"Erinys is all right," Sherlock said, looking at her.
John colored, a match for his expression the first time Sherlock had ever addressed his daemon, and his hand once again found its way to her ruff. "She's fine," he said. "She wasn't hurt."
Sherlock flicked his eyes to John's face. "It isn't just lacerations," he said. "Or burns." His lips lifted very slightly. "There will be bite marks. Won't there?"
John colored more deeply, but his eyes didn't waver from Sherlock's. Erinys, too, kept her gaze steady, and looked entirely unapologetic.
"We protect you," John said, maybe a little more fiercely than he intended to. "Whatever that requires. We protect you."
Sherlock paused for a second. Then he let out a slow, complex breath. "This is going to be strange to me for a time."
John shrugged. He looked caught somewhere between a laugh and something more complicated. "I'm not asking for reciprocation."
Sherlock held a hand over the side of the bed, in the space between them. "You have it," he said.
John looked surprised, for a moment. He hesitated, in the face of something so unexpected. But then Erinys nudged his leg, and he reached out and clasped Sherlock's hand in his.
Lethe flew down to Erinys and settled between her ears.
Everything was right, all at once.
Later, in the dark, they spoke. Lethe and Sherlock. John was gone, sent home, another night of sleeping in that ridiculous chair in no way necessary. It was only them, and the light from the streetlamps thrown up through the window, painting itself over the bed. He sat up with the blankets pooled in his lap, his elbows on his knees, and Lethe held in his cupped palms.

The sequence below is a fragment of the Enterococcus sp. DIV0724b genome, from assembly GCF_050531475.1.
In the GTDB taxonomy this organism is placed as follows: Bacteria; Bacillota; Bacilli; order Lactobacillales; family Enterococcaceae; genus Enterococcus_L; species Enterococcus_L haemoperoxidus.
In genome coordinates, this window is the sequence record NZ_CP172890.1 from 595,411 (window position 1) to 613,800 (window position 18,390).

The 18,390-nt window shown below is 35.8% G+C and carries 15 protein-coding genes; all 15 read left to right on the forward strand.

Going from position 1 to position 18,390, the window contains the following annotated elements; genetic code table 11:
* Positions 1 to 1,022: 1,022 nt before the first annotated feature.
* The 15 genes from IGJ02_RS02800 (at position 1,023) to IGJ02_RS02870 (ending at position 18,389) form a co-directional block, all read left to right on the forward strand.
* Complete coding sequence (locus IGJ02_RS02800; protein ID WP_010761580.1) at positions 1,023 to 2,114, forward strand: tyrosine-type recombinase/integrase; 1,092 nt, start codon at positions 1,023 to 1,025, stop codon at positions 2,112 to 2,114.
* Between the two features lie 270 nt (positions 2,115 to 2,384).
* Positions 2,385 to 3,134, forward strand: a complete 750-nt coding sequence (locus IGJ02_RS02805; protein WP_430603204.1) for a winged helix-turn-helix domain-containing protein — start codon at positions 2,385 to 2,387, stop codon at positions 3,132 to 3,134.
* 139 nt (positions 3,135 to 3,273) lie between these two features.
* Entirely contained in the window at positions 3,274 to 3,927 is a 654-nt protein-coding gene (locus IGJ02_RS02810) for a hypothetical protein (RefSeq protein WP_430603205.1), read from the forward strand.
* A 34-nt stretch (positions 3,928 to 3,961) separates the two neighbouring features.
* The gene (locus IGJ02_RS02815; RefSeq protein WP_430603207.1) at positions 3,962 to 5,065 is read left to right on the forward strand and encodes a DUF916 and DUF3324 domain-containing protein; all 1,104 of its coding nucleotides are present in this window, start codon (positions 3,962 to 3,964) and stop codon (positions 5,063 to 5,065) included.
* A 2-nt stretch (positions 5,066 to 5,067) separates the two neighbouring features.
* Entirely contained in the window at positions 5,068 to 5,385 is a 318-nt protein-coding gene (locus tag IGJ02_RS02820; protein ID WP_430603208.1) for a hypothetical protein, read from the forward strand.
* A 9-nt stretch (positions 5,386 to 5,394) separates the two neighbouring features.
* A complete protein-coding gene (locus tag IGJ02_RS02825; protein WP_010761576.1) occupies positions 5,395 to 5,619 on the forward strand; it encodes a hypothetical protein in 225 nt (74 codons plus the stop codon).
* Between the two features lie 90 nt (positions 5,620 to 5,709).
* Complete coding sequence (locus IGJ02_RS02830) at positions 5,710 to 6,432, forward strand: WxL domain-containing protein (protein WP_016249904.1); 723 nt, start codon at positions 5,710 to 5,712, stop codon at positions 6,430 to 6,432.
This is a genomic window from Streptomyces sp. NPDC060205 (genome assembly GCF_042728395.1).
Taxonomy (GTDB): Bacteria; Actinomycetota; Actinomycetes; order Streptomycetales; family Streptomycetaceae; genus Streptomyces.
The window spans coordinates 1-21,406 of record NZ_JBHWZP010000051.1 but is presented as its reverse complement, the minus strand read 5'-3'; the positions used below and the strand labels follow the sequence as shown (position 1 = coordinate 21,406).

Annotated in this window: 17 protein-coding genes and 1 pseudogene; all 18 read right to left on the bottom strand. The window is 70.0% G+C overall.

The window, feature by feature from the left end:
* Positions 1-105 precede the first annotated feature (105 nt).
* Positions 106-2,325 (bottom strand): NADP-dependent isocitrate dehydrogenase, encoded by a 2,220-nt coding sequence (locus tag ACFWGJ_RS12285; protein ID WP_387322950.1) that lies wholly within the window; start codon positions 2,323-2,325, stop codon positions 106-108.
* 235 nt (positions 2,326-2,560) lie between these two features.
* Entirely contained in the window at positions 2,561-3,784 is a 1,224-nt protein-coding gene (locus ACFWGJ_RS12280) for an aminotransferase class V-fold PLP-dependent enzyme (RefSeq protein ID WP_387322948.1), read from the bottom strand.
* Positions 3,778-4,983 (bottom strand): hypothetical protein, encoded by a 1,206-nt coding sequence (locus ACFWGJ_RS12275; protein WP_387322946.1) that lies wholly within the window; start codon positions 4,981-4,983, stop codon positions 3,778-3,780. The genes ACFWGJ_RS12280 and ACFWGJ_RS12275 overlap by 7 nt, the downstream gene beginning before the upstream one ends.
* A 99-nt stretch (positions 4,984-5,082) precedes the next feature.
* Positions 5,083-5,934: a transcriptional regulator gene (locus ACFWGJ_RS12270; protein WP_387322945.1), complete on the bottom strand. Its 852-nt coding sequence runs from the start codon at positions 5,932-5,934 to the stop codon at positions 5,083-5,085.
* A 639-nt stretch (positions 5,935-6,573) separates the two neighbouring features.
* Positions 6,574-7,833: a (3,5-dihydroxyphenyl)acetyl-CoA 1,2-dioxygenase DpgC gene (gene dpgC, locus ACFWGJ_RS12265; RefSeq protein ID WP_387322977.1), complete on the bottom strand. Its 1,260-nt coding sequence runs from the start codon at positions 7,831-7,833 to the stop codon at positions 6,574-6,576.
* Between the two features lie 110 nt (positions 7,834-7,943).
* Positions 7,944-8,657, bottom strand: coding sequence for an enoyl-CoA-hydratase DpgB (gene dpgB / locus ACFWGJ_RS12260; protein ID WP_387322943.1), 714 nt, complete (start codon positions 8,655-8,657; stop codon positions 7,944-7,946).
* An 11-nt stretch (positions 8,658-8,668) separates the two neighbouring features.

"I can't imagine a worse feeling," she told him, antennae rubbing against his palms, taking in the familiar patterns there, all of the many lines and scars. "I felt like it would have been better to follow you, than to watch you get further away from me."
He rubbed his thumb over the fringe of her wing. "It wouldn't have been better."
"I know that."
He watched her lift and lower her wings. "Are you angry that Erinys touched me?"
"No," she said, immediately. "I want to ask John what it felt like."
Sherlock smiled at her, pleased. "I would suggest further testing, but I don't know that he would agree."
"There are a lot of things we don't know about him yet. We'll learn."
"We will," he agreed.
They fell into silence for a while. Sherlock watched the fall of light over her, over the skull on her back, casting her shadow against the sheets.
"Are you jealous?" he asked, finally. It wasn't hesitant, but was maybe as close as he could get. "Do you regret your form? Do you want to be able to protect me the way Erinys can protect John?"
She took a moment to form her answer. "No," she said, simply. "This is what we are. Do you regret it?"
"Not at all," he said. He raised her to his eyes. "You're beautiful."
Lethe laughed. "I am happy, though," she said. "We found someone else to protect us."
"That wasn't my intention when I invited them to see a flat," Sherlock murmured, smirking. "We've never really needed it. But it's convenient."
"It's very convenient."
Sherlock sat back against the bed and looked out of the window, at the city, bright and close and loud beyond the glass. He felt Lethe flutter once again from his hands to settle, finally, over his heart.